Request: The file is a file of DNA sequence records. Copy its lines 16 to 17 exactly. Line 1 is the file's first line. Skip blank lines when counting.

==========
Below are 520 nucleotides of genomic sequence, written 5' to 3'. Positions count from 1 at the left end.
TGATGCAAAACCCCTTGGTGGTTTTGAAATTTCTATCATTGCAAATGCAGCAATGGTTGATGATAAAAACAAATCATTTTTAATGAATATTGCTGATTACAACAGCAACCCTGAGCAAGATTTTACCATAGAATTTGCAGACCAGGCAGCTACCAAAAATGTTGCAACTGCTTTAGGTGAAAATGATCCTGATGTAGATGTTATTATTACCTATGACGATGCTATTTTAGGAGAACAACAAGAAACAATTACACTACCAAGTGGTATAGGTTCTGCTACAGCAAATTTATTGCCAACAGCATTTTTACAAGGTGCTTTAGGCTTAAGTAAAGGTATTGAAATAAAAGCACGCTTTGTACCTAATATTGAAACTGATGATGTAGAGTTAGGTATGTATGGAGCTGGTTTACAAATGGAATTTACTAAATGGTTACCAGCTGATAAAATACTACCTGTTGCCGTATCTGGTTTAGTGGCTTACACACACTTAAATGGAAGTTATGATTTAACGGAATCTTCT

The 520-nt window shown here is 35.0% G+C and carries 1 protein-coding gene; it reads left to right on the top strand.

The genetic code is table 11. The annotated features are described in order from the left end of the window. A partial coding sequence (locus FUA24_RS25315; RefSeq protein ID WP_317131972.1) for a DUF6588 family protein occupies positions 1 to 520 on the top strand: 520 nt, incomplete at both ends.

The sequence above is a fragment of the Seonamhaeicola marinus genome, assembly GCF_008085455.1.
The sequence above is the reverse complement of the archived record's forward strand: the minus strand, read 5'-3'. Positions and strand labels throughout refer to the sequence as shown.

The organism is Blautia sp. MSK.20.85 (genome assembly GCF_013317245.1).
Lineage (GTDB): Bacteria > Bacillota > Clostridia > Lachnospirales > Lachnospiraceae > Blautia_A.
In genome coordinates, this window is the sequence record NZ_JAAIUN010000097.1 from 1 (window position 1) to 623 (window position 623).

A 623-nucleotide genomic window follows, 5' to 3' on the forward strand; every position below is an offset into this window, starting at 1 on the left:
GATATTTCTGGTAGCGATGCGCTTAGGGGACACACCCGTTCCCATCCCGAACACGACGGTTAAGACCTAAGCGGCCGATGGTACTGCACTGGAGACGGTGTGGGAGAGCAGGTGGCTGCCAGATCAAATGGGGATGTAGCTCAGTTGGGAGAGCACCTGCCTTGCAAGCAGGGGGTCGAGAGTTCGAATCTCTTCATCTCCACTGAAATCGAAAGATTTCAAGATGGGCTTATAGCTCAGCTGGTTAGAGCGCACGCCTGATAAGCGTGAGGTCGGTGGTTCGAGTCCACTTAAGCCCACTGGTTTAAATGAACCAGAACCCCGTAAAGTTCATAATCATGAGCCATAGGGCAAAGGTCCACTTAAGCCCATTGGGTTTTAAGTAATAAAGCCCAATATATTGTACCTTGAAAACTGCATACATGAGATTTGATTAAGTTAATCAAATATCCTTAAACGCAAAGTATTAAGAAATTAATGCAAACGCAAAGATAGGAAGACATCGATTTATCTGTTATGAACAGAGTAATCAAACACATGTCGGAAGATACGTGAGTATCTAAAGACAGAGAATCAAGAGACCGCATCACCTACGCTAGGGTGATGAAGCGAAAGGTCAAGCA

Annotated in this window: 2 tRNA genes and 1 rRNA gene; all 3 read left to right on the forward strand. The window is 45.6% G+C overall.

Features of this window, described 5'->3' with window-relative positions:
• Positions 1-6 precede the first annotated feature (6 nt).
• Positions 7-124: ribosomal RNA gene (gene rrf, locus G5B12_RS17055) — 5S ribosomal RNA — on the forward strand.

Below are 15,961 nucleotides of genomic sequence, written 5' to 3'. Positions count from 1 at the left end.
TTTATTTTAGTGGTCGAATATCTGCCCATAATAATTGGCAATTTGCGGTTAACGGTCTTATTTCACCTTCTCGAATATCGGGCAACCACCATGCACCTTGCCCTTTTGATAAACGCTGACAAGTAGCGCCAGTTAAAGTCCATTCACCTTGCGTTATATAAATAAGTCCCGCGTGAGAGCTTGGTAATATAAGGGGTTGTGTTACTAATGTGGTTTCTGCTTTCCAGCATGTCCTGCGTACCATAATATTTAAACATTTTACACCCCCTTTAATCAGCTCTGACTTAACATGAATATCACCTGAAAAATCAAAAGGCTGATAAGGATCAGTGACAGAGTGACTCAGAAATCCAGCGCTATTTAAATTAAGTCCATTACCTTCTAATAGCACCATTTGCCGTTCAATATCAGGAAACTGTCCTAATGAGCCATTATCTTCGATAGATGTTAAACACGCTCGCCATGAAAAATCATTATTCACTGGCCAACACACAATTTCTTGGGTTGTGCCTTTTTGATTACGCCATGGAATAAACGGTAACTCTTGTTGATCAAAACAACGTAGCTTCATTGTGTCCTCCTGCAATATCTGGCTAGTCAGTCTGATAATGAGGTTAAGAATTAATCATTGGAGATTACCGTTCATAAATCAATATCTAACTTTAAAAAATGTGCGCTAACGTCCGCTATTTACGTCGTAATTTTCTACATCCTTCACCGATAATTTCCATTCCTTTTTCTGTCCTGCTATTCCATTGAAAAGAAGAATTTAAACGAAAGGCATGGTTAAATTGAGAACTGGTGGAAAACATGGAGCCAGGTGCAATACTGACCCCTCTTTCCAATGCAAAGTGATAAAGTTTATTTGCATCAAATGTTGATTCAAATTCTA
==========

Below are 15,961 nucleotides of genomic sequence, written 5' to 3'. Positions count from 1 at the left end.
TTTATTTTAGTGGTCGAATATCTGCCCATAATAATTGGCAATTTGCGGTTAACGGTCTTATTTCACCTTCTCGAATATCGGGCAACCACCATGCACCTTGCCCTTTTGATAAACGCTGACAAGTAGCGCCAGTTAAAGTCCATTCACCTTGCGTTATATAAATAAGTCCCGCGTGAGAGCTTGGTAATATAAGGGGTTGTGTTACTAATGTGGTTTCTGCTTTCCAGCATGTCCTGCGTACCATAATATTTAAACATTTTACACCCCCTTTAATCAGCTCTGACTTAACATGAATATCACCTGAAAAATCAAAAGGCTGATAAGGATCAGTGACAGAGTGACTCAGAAATCCAGCGCTATTTAAATTAAGTCCATTACCTTCTAATAGCACCATTTGCCGTTCAATATCAGGAAACTGTCCTAATGAGCCATTATCTTCGATAGATGTTAAACACGCTCGCCATGAAAAATCATTATTCACTGGCCAACACACAATTTCTTGGGTTGTGCCTTTTTGATTACGCCATGGAATAAACGGTAACTCTTGTTGATCAAAACAACGTAGCTTCATTGTGTCCTCCTGCAATATCTGGCTAGTCAGTCTGATAATGAGGTTAAGAATTAATCATTGGAGATTACCGTTCATAAATCAATATCTAACTTTAAAAAATGTGCGCTAACGTCCGCTATTTACGTCGTAATTTTCTACATCCTTCACCGATAATTTCCATTCCTTTTTCTGTCCTGCTATTCCATTGAAAAGAAGAATTTAAACGAAAGGCATGGTTAAATTGAGAACTGGTGGAAAACATGGAGCCAGGTGCAATACTGACCCCTCTTTCCAATGCAAAGTGATAAAGTTTATTTGCATCAAATGTTGATTCAAATTCTA